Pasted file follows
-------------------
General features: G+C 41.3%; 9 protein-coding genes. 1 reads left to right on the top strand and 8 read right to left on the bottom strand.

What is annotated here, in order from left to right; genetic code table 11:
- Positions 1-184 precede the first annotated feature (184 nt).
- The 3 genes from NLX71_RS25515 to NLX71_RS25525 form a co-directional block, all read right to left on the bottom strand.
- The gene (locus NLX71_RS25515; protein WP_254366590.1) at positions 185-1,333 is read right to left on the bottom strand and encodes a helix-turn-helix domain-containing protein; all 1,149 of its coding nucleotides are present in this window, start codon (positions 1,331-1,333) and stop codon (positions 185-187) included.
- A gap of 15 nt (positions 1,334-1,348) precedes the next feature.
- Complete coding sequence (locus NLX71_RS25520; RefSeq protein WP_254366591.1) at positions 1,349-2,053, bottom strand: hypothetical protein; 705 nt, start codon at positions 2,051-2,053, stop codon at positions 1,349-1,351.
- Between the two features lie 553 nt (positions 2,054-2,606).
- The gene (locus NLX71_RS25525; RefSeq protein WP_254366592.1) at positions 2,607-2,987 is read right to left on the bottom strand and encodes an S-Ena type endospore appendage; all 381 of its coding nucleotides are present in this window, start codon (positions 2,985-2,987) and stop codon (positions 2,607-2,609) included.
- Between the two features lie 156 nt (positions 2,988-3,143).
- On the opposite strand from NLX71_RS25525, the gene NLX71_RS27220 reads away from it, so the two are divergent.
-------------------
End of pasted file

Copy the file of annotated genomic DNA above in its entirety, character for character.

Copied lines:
General features: G+C 41.3%; 9 protein-coding genes. 1 reads left to right on the top strand and 8 read right to left on the bottom strand.

What is annotated here, in order from left to right; genetic code table 11:
- Positions 1-184 precede the first annotated feature (184 nt).
- The 3 genes from NLX71_RS25515 to NLX71_RS25525 form a co-directional block, all read right to left on the bottom strand.
- The gene (locus NLX71_RS25515; protein WP_254366590.1) at positions 185-1,333 is read right to left on the bottom strand and encodes a helix-turn-helix domain-containing protein; all 1,149 of its coding nucleotides are present in this window, start codon (positions 1,331-1,333) and stop codon (positions 185-187) included.
- A gap of 15 nt (positions 1,334-1,348) precedes the next feature.
- Complete coding sequence (locus NLX71_RS25520; RefSeq protein WP_254366591.1) at positions 1,349-2,053, bottom strand: hypothetical protein; 705 nt, start codon at positions 2,051-2,053, stop codon at positions 1,349-1,351.
- Between the two features lie 553 nt (positions 2,054-2,606).
- The gene (locus NLX71_RS25525; RefSeq protein WP_254366592.1) at positions 2,607-2,987 is read right to left on the bottom strand and encodes an S-Ena type endospore appendage; all 381 of its coding nucleotides are present in this window, start codon (positions 2,985-2,987) and stop codon (positions 2,607-2,609) included.
- Between the two features lie 156 nt (positions 2,988-3,143).
- On the opposite strand from NLX71_RS25525, the gene NLX71_RS27220 reads away from it, so the two are divergent.